It's important to note that the ecosystem is technology agnostic; it works with almost every phone or tablet on the market. We also have a program through which we add very low-cost chip modules to drug-delivery devices like respiratory inhalers or injector pens for diabetics. Every time a patient uses the device, the data such as time/date and dose goes through the patient’s phone to the cloud, and a machine on the back end examines the data. If a patient’s weight, for example, has been going up too fast, that could mean they’re not taking their $5 diuretics, which could result in a $10,000 admission for emergency care. This is a robust way to monitor patients and more importantly, to target those who need care.

For this informed connected-care model, one must be able to follow the patients throughout their journey up and down the acuity spectrum of their lives. For that reason, the ecosystem must be able to seamlessly transfer from the home setting to the mobile setting to the hospital setting and back again.

Outcome Management in Clinical Trials

To bring the discussion into the biopharmaceutical arena, the evolution of pharma has been described as an evolution in drug discovery. During the early stages of the drug discovery journey, there were no outcomes to measure. There might be 20 million albuterol inhalers out there, and that’s 20 million black holes of data. With a chip in them, you can see how the patients are doing. You can find out which ones are compliant and which are not, and thereby address them economically. That’s the world we’re in right now: a world of measurable adherence and compliance. Drugs are becoming connected. And with electronic prescription tools, there is more connectivity between the pharma company, payer and provider and their patients through use of modern tools by which other industries connect to their customers.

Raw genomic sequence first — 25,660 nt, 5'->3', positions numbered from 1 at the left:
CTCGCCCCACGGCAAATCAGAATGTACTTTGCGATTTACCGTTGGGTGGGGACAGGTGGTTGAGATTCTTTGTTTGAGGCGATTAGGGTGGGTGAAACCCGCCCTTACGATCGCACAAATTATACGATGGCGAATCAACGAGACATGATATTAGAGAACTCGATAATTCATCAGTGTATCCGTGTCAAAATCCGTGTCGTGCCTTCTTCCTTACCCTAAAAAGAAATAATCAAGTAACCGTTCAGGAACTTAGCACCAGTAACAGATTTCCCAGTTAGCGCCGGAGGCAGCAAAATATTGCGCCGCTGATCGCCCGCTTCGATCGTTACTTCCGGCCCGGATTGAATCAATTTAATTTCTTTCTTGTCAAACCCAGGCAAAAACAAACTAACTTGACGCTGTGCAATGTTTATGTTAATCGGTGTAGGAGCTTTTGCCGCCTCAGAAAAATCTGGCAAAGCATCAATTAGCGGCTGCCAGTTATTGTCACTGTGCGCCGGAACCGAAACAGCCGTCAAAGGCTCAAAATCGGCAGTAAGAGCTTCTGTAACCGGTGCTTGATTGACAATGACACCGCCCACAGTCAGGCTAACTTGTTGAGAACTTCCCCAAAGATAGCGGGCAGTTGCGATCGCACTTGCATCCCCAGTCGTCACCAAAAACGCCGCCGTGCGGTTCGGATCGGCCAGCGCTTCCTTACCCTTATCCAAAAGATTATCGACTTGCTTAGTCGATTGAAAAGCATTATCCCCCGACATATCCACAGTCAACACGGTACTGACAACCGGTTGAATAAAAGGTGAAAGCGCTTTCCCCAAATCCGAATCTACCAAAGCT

In clinical trials, that journey has commenced in outcome management by supplying patients with tools that can extract the data associated with whatever physiological condition is being treated. Qualcomm Life works with all the top pharma companies and contract research organizations (CROs), including PAREXEL, monitoring the outcomes of patients through the evolving ecosystem of medical devices I mentioned. The digital genie is out of the bottle; the data is out there for those who want to utilize it.

For pharma companies and CROs, digitizing clinical trials begins with decentralizing. The patient stays at home, and you supply them with medical devices that extract physiological and compliance data and transmit it through a gateway and ultimately to the trial sites. Let’s take, for example, a respiratory trial, and add therapeutics. You would use a subset of the devices that monitor diagnostics such spirometry in combination with a technologically enabled drug-administration device – in this case, the inhalers. Between the therapeutic data and the diagnostic data, you can conduct a trial allowing the patient to be monitored, determining whether they’re actively participating in the trial or dropping out, and of course, extracting value from the data. And now, by the way, instead of using the data only at the end of the trial, sponsors and CROs are starting to utilize it to potentially modify the trial or even fail fast midstream.

Once this combination of devices and therapies comes on the market, instead of a sponsor or CRO receiving the data, it could go to the payer, and to the patient, as well. The payer can monitor both compliance and outcomes associated with the patient’s use of their therapy, and ultimately deploy these products not as devices, but rather as patient-oriented disease management systems. As we move down this intelligence pathway, inclusive of a full spectrum of data, we can use it to drive not only insights, but diagnostics, prescriptions, and treatments.